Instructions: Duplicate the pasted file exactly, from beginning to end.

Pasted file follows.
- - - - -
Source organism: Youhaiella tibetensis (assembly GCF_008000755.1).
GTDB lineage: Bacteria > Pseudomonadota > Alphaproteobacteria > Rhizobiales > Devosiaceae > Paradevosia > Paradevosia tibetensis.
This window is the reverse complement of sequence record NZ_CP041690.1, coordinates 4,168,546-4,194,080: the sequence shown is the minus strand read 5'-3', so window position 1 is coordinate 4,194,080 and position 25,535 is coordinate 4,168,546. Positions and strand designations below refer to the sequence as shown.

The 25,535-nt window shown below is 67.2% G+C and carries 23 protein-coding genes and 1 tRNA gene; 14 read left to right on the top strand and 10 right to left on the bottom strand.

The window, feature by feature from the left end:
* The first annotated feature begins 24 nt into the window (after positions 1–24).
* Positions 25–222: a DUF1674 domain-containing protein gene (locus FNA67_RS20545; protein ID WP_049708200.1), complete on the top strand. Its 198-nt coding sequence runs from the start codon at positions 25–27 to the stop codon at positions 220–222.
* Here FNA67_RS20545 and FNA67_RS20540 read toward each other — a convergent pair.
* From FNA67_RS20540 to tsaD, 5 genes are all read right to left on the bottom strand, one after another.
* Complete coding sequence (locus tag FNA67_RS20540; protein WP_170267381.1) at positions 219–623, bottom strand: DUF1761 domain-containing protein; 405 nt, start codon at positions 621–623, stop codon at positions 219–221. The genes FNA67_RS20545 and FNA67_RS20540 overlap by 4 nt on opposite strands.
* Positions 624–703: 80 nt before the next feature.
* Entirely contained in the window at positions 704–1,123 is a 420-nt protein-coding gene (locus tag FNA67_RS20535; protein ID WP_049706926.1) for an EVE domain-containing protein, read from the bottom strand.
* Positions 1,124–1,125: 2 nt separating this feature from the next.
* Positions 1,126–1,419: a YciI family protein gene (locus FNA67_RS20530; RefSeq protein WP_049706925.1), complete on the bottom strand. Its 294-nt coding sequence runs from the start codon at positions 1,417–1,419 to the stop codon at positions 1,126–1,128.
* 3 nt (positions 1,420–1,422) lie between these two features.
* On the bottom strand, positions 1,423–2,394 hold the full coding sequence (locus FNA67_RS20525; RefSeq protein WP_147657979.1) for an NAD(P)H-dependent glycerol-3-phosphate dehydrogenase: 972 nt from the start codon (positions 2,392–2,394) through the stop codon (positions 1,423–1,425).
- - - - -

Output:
Source organism: Youhaiella tibetensis (assembly GCF_008000755.1).
GTDB lineage: Bacteria > Pseudomonadota > Alphaproteobacteria > Rhizobiales > Devosiaceae > Paradevosia > Paradevosia tibetensis.
This window is the reverse complement of sequence record NZ_CP041690.1, coordinates 4,168,546-4,194,080: the sequence shown is the minus strand read 5'-3', so window position 1 is coordinate 4,194,080 and position 25,535 is coordinate 4,168,546. Positions and strand designations below refer to the sequence as shown.

The 25,535-nt window shown below is 67.2% G+C and carries 23 protein-coding genes and 1 tRNA gene; 14 read left to right on the top strand and 10 right to left on the bottom strand.

The window, feature by feature from the left end:
* The first annotated feature begins 24 nt into the window (after positions 1–24).
* Positions 25–222: a DUF1674 domain-containing protein gene (locus FNA67_RS20545; protein ID WP_049708200.1), complete on the top strand. Its 198-nt coding sequence runs from the start codon at positions 25–27 to the stop codon at positions 220–222.
* Here FNA67_RS20545 and FNA67_RS20540 read toward each other — a convergent pair.
* From FNA67_RS20540 to tsaD, 5 genes are all read right to left on the bottom strand, one after another.
* Complete coding sequence (locus tag FNA67_RS20540; protein WP_170267381.1) at positions 219–623, bottom strand: DUF1761 domain-containing protein; 405 nt, start codon at positions 621–623, stop codon at positions 219–221. The genes FNA67_RS20545 and FNA67_RS20540 overlap by 4 nt on opposite strands.
* Positions 624–703: 80 nt before the next feature.
* Entirely contained in the window at positions 704–1,123 is a 420-nt protein-coding gene (locus tag FNA67_RS20535; protein ID WP_049706926.1) for an EVE domain-containing protein, read from the bottom strand.
* Positions 1,124–1,125: 2 nt separating this feature from the next.
* Positions 1,126–1,419: a YciI family protein gene (locus FNA67_RS20530; RefSeq protein WP_049706925.1), complete on the bottom strand. Its 294-nt coding sequence runs from the start codon at positions 1,417–1,419 to the stop codon at positions 1,126–1,128.
* 3 nt (positions 1,420–1,422) lie between these two features.
* On the bottom strand, positions 1,423–2,394 hold the full coding sequence (locus FNA67_RS20525; RefSeq protein WP_147657979.1) for an NAD(P)H-dependent glycerol-3-phosphate dehydrogenase: 972 nt from the start codon (positions 2,392–2,394) through the stop codon (positions 1,423–1,425).